Should we then conclude to a general relativism and repeat, as a commonplace, that we all see films differently and that we each have our point of view on films? The answer is undoubtedly less simple, more complex but also more uncertain. From https://new-fmovies.pro/ you can find the perfect bit now.
The different interpretations of the same film can be described as forming a spectrum or a fan from the most certain or easily accepted interpretations to the most hypothetical interpretations and beyond, downright false. Let us first consider these.
The General Options
- In general, an interpretation consists in connecting by relationships of meaning a limited number of filmic or textual elements: in the case of a film in particular, there is necessarily a choice insofar as the image visual or audible is continuous and the number of observable elements is therefore potentially infinite. But, when we analyze a linguistic text of a certain magnitude like a novel, we also make choices by privileging certain elements that are intended to “support” the interpretation.
- Thus, it is always possible if not easy to find elements which confirm one or the other interpretation, but this confirmation does not constitute validation since other elements can be evoked to support a concurrent interpretation: on the other hand, certain elements can invalidate an analysis, ie demonstrate that it is false.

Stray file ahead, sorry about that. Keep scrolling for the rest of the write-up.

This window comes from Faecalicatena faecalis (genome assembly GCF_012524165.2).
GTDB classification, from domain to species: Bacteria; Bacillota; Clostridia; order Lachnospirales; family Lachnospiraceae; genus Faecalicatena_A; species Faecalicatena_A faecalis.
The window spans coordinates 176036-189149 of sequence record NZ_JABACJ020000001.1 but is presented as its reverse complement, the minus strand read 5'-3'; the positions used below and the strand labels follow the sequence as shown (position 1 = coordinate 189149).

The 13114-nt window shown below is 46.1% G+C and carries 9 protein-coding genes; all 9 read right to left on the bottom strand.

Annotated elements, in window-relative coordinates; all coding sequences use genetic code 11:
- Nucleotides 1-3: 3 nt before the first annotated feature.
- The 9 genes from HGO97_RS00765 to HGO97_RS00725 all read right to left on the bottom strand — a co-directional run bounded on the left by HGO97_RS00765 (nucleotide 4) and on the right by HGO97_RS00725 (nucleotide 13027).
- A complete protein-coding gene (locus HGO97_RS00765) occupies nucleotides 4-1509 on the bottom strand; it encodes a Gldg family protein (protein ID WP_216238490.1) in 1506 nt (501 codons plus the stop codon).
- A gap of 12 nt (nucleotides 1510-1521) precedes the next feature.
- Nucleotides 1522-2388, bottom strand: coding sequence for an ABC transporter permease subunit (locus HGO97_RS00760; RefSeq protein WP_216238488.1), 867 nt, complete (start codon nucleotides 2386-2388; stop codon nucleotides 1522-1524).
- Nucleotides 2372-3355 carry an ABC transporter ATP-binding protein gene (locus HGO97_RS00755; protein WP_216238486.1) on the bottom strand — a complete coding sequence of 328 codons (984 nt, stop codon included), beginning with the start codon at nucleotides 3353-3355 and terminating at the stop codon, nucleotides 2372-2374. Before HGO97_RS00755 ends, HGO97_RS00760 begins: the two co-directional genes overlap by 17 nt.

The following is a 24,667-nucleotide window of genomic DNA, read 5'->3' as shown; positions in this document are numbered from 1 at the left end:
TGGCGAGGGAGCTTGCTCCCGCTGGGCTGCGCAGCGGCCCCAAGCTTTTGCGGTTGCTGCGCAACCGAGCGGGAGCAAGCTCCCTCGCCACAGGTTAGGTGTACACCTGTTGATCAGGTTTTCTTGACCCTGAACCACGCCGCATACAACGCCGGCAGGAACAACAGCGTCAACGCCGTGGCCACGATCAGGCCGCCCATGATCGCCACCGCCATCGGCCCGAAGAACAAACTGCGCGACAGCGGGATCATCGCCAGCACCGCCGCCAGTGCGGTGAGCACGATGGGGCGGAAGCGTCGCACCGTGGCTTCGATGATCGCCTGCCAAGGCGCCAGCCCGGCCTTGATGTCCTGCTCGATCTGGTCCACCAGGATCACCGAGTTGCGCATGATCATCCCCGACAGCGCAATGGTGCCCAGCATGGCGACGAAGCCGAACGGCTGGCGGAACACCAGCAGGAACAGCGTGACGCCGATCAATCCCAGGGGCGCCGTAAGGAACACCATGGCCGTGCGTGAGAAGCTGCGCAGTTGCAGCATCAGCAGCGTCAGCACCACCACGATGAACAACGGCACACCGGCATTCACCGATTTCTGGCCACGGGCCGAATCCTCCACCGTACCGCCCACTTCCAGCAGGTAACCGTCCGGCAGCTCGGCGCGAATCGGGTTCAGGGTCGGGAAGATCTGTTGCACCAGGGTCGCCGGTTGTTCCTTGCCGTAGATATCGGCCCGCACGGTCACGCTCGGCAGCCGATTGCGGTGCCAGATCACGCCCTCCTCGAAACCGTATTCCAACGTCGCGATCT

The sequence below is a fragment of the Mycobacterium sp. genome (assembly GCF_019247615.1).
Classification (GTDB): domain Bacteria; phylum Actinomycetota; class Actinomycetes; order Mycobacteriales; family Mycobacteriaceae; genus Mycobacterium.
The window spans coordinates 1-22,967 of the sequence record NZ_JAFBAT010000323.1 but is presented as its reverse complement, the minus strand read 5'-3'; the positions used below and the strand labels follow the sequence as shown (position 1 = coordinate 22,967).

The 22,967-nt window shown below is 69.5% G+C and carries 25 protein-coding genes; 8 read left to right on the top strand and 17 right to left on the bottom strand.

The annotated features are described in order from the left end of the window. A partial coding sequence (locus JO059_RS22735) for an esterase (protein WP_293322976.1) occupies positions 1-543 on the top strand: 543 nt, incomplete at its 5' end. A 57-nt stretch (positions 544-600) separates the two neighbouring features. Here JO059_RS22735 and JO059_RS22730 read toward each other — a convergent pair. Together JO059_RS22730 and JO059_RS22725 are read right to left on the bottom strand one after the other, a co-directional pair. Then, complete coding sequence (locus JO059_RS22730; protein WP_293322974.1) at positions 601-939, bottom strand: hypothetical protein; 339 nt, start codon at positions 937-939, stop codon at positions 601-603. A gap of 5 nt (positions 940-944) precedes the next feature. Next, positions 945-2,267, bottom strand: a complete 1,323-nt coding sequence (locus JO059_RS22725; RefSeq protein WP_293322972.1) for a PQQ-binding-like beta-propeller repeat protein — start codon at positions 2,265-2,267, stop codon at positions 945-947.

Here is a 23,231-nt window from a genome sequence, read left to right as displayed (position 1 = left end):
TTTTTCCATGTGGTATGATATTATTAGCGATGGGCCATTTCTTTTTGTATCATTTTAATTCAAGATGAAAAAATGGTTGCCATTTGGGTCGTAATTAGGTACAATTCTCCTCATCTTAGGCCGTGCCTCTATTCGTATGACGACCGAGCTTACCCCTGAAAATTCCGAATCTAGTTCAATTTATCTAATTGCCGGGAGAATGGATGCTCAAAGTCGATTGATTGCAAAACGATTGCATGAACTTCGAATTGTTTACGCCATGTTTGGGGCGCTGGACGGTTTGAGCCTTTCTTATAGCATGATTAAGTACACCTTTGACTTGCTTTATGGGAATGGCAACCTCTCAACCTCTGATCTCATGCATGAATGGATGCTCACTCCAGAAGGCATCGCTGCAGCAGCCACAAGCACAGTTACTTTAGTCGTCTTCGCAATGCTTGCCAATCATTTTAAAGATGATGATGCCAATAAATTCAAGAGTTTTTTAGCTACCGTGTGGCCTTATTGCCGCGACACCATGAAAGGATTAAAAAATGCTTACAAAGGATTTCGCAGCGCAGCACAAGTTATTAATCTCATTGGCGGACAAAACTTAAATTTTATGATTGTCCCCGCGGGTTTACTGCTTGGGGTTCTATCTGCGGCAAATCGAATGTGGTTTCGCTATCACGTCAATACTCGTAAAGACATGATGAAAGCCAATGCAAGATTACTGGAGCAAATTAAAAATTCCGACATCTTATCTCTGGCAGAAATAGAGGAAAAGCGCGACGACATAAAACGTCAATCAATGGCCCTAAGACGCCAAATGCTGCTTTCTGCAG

The Lives of Others by Florian Henckel von Donnersmarck
An example will help concretize these somewhat abstract reflections. In the Life of Others by Florian Henckel von Donnersmarck (Das Leben der Anderen, 2006), an agent of the STASI (the political police of the former GDR), particularly mute, betrays the mission entrusted to him by his superiors but masks any evidence of his betrayal: a few years later after the fall of the Berlin Wall, the victim of this espionage discovers in the STASI archives a red imprint on the last report made by this officer before his demotion.
- For the spectators as for the character who consults these archives, it is a visible clue it is filmed in very close-up of the real role played by this officer, but a discussion with the spectators very often reveals a difference between ‘interpretation on this subject: for some, this red trace is left by the finger of the officer who would have bathed in the blood of the woman of the spied character, victim at the end of this long espionage of a dramatic accident; for others, however, you have to go back further into the film and remember that the spy’s typewriter had a red ribbon and that it was stolen by the officer who thus left this red mark on the document in question.
The first of these interpretations is actually false, because, when we see the film again, we see that the officer approaches the injured woman but does not touch her; moreover, experience teaches us that the blood turns brown over time and therefore loses its red color. An objective element of the film, easily observable by all at a second vision, therefore decisively invalidates this interpretation. When these various remarks are made to the spectators in question, they easily admit that they were mistaken and then agree with the second interpretation.